Donald Trump May Be Leaving Office But Trumpism Is Staying Put

Joe Biden winning the U.S. presidential election will make him the 46th President of the United States come 20th January 2021. However, if the results of this past week’s election are anything to go by – Trumpism will be staying firmly put in America, even after U.S. President Donald Trump departs the White House.

Mr. Trump closed his campaign with a blitz of rallies where he promised his crowds of supporters that he would shock the world again, predicting a victory like he had in 2016. The crowds of thousands ate it up, completely disregarding the polls and his poor approval numbers.

“A great red wave is coming,” Trump said 31st October at a rally in Pennsylvania. “There’s not a thing they can do about it.”

The truth is, there was no red wave. When the final votes are counted and verified, Biden will likely have a total of 306 Electoral Votes to Trump’s 232. That’s the same result Trump had in his win in 2016. Biden is on track to win the popular vote by over five million votes and receive the most votes for a presidential candidate in U.S. history.

But Biden’s win does not mean Trumpism is going away. How do I know that? Well, the first thing I’ll point out is that over 70 million people voted for Trump; which is  7.3 million more votes than he had four years ago. Yes, you read that correctly. After four years in office that was filled with scandals, lies, and impeachment, he still got more votes this time around.

The election was far from the “blow out blue wave” the Democrats were expecting, despite Trump’s failure to deal with the coronavirus and the struggling economy. This election did little to calm people’s nerves and instead exposed just how divided the country still is.

In his victory speech on Saturday, Biden reached out to Trump supporters, imploring them to give him a chance to lead the country before judging him.

“This is the time to heal in America,” he said. “They are not our enemies. They’re Americans. I will work to be a president who seeks not to divide but unify. I won’t see red states and blue states, I will always see the United States.”

The biggest question so many have today is just how did Trump nearly get re-elected despite all his misgivings in his first four years in office? For starters, he went and appealed to his base. He railed against the so-called “elites” and went campaigning around the country in the middle of a raging pandemic with mostly maskless supporters filling airport hangars. He had his finger on the pulse of his base and he knew just how to push the right buttons.

He pushed baseless conspiracy theories and insisted (with no evidence) that former U.S. President Barack Obama spied on his campaign – the election was “rigged” against him, he claimed. Trump knew his supporters would eat it all up and they did. He would also profess to have done than his rivals for African Americans, Latinos, and women.

In this election, Trump’s popularity did actually rise among African-Americans, Hispanics, Asian-Americans, and women. Yes, Biden won all those demographics by wide margins but Trump did better with each group than he did four years ago. 39% of older Hispanic voters went in Trump’s direction, up 14 points from 2016, while 19% of black voters between the ages of 30 and 44 backed the President.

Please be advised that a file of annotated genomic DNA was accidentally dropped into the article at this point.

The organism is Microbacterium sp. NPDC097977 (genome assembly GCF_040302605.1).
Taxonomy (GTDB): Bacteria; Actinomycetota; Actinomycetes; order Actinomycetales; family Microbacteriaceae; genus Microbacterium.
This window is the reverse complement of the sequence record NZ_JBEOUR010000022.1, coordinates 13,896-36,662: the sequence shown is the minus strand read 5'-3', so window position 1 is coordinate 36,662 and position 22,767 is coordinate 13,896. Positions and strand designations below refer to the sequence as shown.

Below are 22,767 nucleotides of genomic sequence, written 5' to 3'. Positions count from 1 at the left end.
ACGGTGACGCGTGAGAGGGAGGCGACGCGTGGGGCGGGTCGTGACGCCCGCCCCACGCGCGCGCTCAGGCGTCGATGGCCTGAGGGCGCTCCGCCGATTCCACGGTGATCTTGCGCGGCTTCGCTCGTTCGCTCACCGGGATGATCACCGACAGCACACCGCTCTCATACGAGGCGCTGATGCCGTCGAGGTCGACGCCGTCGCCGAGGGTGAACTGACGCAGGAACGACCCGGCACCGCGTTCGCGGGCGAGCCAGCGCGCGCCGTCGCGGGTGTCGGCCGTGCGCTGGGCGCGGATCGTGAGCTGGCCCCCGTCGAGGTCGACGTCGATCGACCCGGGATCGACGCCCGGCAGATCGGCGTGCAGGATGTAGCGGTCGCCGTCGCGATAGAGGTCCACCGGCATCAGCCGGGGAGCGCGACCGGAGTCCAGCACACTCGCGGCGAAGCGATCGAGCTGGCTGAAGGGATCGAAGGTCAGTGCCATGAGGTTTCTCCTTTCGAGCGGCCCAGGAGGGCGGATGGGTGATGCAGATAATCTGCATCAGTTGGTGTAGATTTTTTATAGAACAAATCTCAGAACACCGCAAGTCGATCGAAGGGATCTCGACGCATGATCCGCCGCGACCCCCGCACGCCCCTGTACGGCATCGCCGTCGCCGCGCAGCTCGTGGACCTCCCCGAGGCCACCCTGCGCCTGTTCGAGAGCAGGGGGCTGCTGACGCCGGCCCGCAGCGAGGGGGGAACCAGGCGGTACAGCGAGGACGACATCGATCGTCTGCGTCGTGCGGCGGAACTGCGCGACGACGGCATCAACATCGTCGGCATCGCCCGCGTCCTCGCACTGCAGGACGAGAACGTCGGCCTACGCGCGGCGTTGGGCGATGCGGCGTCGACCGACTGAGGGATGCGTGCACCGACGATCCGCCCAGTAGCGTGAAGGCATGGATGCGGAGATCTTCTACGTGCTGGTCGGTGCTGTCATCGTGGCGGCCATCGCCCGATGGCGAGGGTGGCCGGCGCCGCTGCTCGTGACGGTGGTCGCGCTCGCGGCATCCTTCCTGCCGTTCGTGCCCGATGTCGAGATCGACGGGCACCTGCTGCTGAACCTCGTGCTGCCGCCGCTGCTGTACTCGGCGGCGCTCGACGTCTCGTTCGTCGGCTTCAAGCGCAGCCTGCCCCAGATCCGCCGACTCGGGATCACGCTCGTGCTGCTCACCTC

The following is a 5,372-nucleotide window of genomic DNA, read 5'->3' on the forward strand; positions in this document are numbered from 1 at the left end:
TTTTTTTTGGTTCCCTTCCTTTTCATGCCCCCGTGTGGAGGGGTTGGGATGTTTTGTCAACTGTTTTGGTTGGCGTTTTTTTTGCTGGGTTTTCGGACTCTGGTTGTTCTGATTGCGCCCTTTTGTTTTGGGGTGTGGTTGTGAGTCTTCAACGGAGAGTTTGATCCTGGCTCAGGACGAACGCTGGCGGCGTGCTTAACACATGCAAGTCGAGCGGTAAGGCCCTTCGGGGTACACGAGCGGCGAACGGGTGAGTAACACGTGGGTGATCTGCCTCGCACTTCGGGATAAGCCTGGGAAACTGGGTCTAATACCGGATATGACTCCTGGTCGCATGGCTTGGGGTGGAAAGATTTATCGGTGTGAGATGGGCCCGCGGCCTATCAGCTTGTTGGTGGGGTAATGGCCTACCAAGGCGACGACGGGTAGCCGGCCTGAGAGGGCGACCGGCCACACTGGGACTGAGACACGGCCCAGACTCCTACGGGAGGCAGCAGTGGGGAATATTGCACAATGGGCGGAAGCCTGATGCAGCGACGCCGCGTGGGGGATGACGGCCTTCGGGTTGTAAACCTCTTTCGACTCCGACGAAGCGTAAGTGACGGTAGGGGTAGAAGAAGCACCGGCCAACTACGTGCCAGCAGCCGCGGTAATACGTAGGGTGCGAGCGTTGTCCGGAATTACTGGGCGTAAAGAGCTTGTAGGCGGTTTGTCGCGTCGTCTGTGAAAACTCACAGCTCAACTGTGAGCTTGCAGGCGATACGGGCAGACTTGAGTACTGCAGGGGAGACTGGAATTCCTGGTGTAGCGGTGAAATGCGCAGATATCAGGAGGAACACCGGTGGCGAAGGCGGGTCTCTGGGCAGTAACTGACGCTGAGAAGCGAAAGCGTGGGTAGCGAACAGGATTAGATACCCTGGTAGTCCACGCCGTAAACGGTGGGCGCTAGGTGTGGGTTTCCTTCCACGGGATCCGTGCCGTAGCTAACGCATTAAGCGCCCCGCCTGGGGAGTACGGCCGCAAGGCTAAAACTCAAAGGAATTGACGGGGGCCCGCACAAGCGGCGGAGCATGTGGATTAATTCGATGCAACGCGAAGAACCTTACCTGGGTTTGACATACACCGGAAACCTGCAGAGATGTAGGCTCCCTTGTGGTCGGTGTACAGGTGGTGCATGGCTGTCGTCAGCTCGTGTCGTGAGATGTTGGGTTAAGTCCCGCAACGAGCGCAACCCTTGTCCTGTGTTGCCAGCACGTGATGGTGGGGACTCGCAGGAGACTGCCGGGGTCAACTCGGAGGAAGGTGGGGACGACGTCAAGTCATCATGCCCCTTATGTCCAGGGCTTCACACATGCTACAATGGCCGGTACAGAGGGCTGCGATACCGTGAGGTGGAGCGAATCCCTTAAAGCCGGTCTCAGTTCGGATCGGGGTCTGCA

In the key battleground state of Florida, Trump’s 12-point surge among Latino voters, mainly Cuban-American, was a key reason he secured the Sunshine State. In Texas, he won Latino voters in counties closer to the Mexico-United States border despite his remarks about Mexicans in 2015 and his infamous plan of building a border wall.

In Texas’ Hidalgo County, which is 90 percent Hispanic, Trump won 40,000 more votes than he did in 2016, increasing his vote share from 28% to 41%. What helped the President increase his standing among Latino voters this time around was refraining from using the racist rhetoric that he used four years ago.

While Biden won the demographics of suburban women and older voters, Trump’s core support came from evangelicals, white, non-college-educated voters, and Republicans who liked his tax cuts. However, the biggest reason may be that his supporters see themselves in Trump.

“He is us, in the White House,” Lena Gomez, a Texas voter, said. “He speaks for us.”

Biden won this election by calling for a return to decency, and his appeal to be a president for all Americans and not just for those who voted for him was a key part of his message and appeal to voters.

However, the President-elect will have a lot of work to do if he has any hope of winning over those loyal Trump supporters. It won’t be easy – but it is the vital first step for Biden to achieve his goal of bringing the country together.

While Trump is leaving office, it is clear that Trumpism is not going away anytime soon. With that said, if anyone can heal a wounded and divided country, Joe Biden can.

“This is the United States of America,” Biden said on Saturday. “I truly believe there is nothing we can’t do if we do it together.”

Words by Stephen Michael

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